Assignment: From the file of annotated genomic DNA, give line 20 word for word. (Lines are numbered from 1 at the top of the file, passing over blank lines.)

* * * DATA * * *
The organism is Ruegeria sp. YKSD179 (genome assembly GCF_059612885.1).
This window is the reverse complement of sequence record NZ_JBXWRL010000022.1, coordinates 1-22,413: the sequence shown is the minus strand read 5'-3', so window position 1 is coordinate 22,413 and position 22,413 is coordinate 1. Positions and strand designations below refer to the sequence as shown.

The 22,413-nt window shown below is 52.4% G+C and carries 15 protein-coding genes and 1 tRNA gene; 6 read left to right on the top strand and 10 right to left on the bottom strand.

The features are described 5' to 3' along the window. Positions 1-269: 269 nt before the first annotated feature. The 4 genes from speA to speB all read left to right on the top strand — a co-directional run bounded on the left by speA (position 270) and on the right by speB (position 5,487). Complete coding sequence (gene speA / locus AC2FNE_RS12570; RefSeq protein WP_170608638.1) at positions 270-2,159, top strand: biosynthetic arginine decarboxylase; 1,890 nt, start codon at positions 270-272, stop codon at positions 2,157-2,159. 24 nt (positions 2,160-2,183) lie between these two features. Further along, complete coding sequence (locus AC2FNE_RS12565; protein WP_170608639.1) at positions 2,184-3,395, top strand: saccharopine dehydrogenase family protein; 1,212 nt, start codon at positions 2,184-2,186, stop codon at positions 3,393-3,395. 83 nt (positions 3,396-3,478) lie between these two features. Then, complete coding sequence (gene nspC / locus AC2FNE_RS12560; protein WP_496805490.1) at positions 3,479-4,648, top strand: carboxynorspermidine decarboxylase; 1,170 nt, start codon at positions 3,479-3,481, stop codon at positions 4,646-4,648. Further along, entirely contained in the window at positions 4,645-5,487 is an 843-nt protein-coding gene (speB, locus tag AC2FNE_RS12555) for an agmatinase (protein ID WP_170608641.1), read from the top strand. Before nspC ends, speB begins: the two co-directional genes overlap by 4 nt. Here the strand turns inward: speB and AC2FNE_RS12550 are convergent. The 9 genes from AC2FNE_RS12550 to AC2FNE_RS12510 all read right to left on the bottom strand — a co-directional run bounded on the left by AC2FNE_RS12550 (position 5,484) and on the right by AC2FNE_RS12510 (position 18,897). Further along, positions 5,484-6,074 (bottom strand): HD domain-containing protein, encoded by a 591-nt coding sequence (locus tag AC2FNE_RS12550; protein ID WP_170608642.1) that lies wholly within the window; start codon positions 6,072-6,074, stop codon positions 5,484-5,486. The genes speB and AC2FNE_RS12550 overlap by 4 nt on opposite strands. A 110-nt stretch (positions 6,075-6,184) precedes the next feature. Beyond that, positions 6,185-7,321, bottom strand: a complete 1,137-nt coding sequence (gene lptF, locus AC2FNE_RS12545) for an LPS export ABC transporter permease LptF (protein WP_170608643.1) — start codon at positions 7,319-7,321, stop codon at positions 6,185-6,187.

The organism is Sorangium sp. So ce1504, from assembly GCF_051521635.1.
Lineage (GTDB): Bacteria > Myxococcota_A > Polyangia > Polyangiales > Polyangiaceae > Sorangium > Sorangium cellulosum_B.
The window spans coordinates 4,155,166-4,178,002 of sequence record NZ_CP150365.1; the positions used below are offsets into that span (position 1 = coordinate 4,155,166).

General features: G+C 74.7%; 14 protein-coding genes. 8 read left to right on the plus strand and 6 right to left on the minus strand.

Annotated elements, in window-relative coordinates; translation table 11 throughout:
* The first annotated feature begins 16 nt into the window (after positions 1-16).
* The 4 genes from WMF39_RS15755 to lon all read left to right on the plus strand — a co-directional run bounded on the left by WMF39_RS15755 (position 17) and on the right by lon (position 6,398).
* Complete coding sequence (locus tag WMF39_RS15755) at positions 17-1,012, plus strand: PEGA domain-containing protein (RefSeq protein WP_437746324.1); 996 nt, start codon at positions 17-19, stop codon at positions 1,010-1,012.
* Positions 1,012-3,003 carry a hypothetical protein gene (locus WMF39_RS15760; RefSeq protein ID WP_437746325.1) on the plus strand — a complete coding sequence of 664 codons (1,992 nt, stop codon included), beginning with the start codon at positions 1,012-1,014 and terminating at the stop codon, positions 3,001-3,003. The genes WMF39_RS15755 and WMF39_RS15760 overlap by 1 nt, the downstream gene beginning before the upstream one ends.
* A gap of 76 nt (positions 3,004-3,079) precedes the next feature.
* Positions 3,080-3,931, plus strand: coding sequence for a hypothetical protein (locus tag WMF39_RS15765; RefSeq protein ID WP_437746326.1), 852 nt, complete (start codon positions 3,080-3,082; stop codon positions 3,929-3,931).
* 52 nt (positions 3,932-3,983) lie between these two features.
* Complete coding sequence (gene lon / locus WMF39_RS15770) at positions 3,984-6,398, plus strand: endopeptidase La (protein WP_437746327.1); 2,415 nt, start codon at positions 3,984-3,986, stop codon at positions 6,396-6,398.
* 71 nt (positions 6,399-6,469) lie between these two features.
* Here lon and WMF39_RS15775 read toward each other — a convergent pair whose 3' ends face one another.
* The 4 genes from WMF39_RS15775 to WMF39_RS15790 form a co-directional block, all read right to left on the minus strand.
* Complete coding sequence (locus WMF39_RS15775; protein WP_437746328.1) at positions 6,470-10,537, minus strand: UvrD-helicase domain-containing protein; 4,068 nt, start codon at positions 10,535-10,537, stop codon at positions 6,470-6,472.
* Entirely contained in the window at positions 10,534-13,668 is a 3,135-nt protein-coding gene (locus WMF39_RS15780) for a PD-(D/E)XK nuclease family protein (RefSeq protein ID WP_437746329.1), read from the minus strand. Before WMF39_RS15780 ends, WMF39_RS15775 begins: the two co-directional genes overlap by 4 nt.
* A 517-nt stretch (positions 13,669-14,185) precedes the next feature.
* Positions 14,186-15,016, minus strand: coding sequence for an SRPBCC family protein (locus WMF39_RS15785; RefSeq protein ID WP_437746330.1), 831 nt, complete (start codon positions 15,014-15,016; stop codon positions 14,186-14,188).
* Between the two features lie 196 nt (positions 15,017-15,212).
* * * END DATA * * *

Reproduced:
* The 4 genes from WMF39_RS15775 to WMF39_RS15790 form a co-directional block, all read right to left on the minus strand.